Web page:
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The Prescott Daily Courier | Prescott, Arizona

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2/17/2007 4:00:00 AM
AN unknown treasure
Few aware of Prescott's federal courthouse
By JOANNA DODDER The Daily Courier


PRESCOTT ­ Just about every Prescott resident knows a U.S. post office is located along the south side of the county courthouse plaza.

But few people realize that it's also a federal courthouse.

"Most people don't have the foggiest idea," said Paul Rosenblatt, who grew up in Prescott and is now a senior federal judge for the District of Arizona.

As proof, Judge Rosen-blatt tells people to look above the main north entrance and read the words inscribed into the stone: "United States Post Office and Courthouse."

In the 1800s through the 1950s, it was common for post offices and federal courthouses to be in the same building, Rosenblatt noted. The Prescott federal courthouse went up in 1931.

Rosenblatt has plenty of history in this courthouse as well as the county courthouse across the street. He was a Yavapai County Superior Court judge from 1973 to 1984, when President Ronald Reagan appointed him to the federal bench.

Prescott is one of only three federal courthouses still standing in Arizona. The others are in Tucson and Phoenix. The courthouse in Globe closed a few decades ago.

All the Phoenix district's federal judges conduct court in Prescott on occasion. Two senior judges, Robert Broomfield and Earl Carroll, have second homes in Prescott.

Perhaps the most visible federal trial in Prescott's recent history was the Snowbowl ski area trial over which Judge Rosenblatt presided.

American Indians and others were on the courthouse plaza lawn to protest Snowbowl's plan to use effluent, or treated, wastewater for snowmaking.

The U.S. Marshal's Service does not allow protests on federal property, said Jerome Larson, a northern Arizona supervisor for the U.S. Marshal's Service. The marshals' main job is to protect judges. They also watch over trials, move prisoners and hunt down fugitives.

Larson currently is overseeing expansion and renovation work at the Marshal's Office in the federal courthouse in Prescott, but he's being especially careful to preserve the look in the second-floor office.

"We want to keep part of the history of Prescott on that second floor," he said. He recently found some old papers there during the renovation work, including a receipt book that lists expenses such as $3 for six witness beds at the Highland Hotel, and $10.35 for six witness meals at the White Café in 1935.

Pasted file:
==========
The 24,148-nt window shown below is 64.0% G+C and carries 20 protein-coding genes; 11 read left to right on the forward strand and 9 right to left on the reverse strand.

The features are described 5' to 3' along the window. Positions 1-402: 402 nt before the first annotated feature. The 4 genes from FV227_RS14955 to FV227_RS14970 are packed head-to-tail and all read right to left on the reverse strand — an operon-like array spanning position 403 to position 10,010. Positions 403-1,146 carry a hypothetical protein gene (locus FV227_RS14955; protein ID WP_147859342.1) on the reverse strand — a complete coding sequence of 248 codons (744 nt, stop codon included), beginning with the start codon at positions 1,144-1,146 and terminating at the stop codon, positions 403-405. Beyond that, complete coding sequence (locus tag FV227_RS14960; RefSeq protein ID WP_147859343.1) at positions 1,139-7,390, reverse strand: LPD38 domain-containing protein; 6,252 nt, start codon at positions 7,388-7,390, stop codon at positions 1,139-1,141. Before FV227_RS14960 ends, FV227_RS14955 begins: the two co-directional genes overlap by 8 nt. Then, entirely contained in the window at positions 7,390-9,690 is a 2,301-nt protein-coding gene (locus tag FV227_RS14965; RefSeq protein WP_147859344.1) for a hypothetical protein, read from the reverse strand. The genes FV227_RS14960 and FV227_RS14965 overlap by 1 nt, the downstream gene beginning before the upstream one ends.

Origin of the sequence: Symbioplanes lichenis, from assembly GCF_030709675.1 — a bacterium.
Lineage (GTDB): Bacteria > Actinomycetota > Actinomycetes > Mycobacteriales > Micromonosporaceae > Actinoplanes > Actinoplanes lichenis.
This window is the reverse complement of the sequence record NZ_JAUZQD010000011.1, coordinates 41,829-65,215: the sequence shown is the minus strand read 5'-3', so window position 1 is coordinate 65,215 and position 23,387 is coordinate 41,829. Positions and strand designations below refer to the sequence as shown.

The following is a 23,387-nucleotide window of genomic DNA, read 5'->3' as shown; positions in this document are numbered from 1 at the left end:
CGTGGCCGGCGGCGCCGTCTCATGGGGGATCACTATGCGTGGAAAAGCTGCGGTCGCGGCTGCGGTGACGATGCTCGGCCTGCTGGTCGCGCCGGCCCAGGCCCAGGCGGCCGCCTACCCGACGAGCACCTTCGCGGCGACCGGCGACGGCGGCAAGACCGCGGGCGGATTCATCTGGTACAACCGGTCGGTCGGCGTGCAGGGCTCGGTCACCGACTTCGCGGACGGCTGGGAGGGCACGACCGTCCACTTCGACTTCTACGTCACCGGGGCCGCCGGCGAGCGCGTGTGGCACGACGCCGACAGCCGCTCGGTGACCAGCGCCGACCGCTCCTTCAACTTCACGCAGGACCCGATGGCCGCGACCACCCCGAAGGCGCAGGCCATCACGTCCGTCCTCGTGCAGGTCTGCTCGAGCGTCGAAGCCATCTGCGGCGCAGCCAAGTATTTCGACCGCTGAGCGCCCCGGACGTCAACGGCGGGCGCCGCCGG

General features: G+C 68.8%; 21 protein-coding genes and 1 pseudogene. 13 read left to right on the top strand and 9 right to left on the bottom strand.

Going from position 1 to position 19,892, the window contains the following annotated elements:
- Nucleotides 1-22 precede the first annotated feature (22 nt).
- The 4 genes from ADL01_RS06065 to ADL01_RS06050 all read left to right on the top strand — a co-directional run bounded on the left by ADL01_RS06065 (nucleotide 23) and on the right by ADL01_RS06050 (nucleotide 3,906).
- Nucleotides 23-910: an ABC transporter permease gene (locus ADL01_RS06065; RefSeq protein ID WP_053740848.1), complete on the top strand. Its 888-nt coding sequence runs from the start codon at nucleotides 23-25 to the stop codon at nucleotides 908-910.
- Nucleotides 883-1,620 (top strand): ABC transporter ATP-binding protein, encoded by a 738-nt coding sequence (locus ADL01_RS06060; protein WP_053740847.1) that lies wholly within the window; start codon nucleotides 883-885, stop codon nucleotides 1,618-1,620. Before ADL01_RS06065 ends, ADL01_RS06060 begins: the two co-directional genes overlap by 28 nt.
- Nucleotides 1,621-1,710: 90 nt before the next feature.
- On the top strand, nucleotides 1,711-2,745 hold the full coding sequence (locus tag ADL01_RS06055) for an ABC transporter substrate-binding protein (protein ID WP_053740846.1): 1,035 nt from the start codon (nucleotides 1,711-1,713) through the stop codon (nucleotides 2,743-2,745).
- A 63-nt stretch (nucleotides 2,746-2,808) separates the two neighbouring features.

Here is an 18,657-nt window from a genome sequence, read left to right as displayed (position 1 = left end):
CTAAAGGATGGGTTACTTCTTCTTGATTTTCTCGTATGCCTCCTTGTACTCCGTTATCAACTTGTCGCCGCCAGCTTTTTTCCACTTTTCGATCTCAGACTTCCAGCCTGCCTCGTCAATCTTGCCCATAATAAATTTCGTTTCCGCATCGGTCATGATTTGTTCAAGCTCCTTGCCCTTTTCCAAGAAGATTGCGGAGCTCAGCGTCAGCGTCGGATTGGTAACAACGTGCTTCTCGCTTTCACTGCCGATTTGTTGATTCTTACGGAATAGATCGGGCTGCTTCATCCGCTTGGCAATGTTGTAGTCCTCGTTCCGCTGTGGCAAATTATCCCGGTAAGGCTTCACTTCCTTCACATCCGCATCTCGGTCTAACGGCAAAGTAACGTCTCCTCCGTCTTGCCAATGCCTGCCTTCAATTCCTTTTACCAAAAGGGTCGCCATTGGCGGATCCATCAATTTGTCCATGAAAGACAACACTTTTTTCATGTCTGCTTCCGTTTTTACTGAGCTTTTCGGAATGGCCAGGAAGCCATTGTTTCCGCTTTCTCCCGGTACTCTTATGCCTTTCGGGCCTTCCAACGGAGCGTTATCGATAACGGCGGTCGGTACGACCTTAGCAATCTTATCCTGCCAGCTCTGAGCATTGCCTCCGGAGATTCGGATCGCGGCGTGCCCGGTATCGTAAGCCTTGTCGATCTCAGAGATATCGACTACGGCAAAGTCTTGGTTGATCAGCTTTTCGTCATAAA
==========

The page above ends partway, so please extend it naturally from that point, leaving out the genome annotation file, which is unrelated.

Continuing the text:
"It was right over there on the corner," where Quiznos now stands, Rosenblatt recalled during a tour of the offices Friday.

The federal courthouse also has offices for the U.S. Attorney, the federal public defender, probation officials and a clerk. Other rooms are for witnesses and juries.

But the centerpiece is the main courtroom on the second floor.

"There's just nothing to compare to it," Judge Rosenblatt said.

"It's got to be the coolest courtroom in the country," Larson added.

"That courtroom is just gorgeous," agreed David Gonzales, the U.S. marshal for the District of Arizona.

From time to time, the court sees a push to move the federal courthouse from Prescott to Flagstaff. It requires an act of Congress to establish a new federal courthouse in a new city. Right now, Flagstaff has a courtroom, but it's only for magistrate hearings.

Flagstaff is seeing an influx of federal agents because of an increased emphasis on immigration enforcement and an increase in crimes on Indian reservations, Gonzales said.

And the huge increase in federal prisoners has caused Gonzales temporarily to move Prescott's two deputy marshals to Phoenix until he gets more help later this year. The federal prisoner population in Arizona has doubled to 5,000 daily while the Marshals Service staff has increased only 10 percent, Gonzales said. Most of those prisoners are in Phoenix and Tucson.

That means the caseload for federal judges also is on the rise, but it takes a lot longer to add more judges to the bench. The Arizona district is seeking five.

While the prisoners and crimes usually take place elsewhere, the federal judges in Arizona agree Prescott always should have a federal courthouse, Rosenblatt said.

One reason is its historical significance as the territorial capital of Arizona and as the site of the first federal presence in this state, Rosenblatt said.

It's also the most convenient location for many American Indian defendants and witnesses from northern Arizona, he said. And defendants from Indian reservations often feel they can get a fairer trial here than in cities closer to large reservations, he said.

"And it has the most beautiful courtroom in the whole state of Arizona, federal or state," Rosenblatt added. "That by itself is a reason to stay."



Contact the reporter at jdodder@prescottaz.com


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